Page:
kayak rack

I have a Toyata Sienna minivan with a factory rack on it. Can I simply use some non skid pads and tie downs to carry a 17 foot touring kayak or do I need to purchase a special kayak rack for transporting? Thanks, Tom

racks safer
Tom, I thought the same as you but decided to go with Malone j cradles because of thier excellent reviews, reputation, and reasonable price. They bolt right onto factory racks without having to buy additional towers and/or bars. I too paddle a 17’ boat, and when I heave that puppy onto the roof, I want something very positive up there to catch it. The Malones also keep your kayak from shifting arround as it would on padded crossbars. I also reccomend bow and stern tiedowns, they don’t take very long to rig and proviide you with a degree of peace of mind at highway speeds. Also, after I buckle my boat to the cradles, I pass the straps under the fore and aft rails on my factory rack and tie the ends off to themselves with a couple of half hitches. I would imagine that it would only take one kayak pitchpoleing down the yellow line in your rearview, to make one a believer. Also, carring kyaks on thier sides is probably the best way to avoid hull distortion from overtightening the straps. Malone is very good about matching thier clanps and bolts to your specific vehicle rack and very good at customer service. If I had it to do over again I would buy the same racks.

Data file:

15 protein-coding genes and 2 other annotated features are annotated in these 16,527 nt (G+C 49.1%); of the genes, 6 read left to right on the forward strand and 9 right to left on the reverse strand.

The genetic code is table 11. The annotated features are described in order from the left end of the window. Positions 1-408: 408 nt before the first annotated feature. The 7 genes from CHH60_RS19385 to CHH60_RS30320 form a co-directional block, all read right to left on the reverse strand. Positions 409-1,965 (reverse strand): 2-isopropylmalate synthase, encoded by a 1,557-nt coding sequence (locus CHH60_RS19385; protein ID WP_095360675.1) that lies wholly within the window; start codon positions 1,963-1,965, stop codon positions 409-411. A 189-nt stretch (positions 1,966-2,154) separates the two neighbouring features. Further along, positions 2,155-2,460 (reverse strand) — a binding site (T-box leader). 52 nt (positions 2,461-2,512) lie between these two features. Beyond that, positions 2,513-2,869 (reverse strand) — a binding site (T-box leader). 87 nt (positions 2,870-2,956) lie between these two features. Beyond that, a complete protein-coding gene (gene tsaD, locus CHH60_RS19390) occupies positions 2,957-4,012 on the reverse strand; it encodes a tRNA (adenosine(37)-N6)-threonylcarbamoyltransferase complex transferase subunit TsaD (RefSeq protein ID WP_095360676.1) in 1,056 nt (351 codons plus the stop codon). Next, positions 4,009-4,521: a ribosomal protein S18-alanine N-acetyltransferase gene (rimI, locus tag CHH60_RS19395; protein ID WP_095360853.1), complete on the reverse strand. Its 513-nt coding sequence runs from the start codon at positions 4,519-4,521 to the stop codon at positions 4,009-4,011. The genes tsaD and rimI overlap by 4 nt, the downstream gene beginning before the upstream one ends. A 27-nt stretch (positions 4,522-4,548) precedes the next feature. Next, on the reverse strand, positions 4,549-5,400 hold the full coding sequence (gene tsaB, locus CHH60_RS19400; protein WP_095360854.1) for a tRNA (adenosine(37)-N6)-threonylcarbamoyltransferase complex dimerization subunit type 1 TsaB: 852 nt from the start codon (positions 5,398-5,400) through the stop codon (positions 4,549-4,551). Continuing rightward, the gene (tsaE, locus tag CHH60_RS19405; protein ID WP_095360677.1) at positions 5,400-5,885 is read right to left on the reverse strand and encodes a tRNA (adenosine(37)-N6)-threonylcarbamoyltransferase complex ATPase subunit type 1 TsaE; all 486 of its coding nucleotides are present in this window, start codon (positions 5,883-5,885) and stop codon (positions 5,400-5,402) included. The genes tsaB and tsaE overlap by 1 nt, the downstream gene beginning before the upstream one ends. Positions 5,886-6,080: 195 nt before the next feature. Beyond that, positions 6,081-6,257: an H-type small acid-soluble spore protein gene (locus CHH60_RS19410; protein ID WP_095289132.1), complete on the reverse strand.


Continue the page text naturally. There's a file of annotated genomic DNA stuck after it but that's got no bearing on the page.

Chris

racks
hi …do you also have the crossbars? you’ll probably also need eithr j-bars or saddles attached to the roof rack to safely carry the kayak, otherwise the boat will slide all over. What kind of non-skid pads do you have ? just curious. even the foam blocks are better than nothing. bow /sterns line are a must.

racks
Take a look at what the factory recommends for weights on the rack. They likely won’t warranty damage to the rack if you overload it. Most factory racks are for decoration having silly low weight limits.



Friend pulled the factory rack off the roof of his new Ford Explorer, cost a pretty penny to fix it when Ford wouldn’t cover the repairs.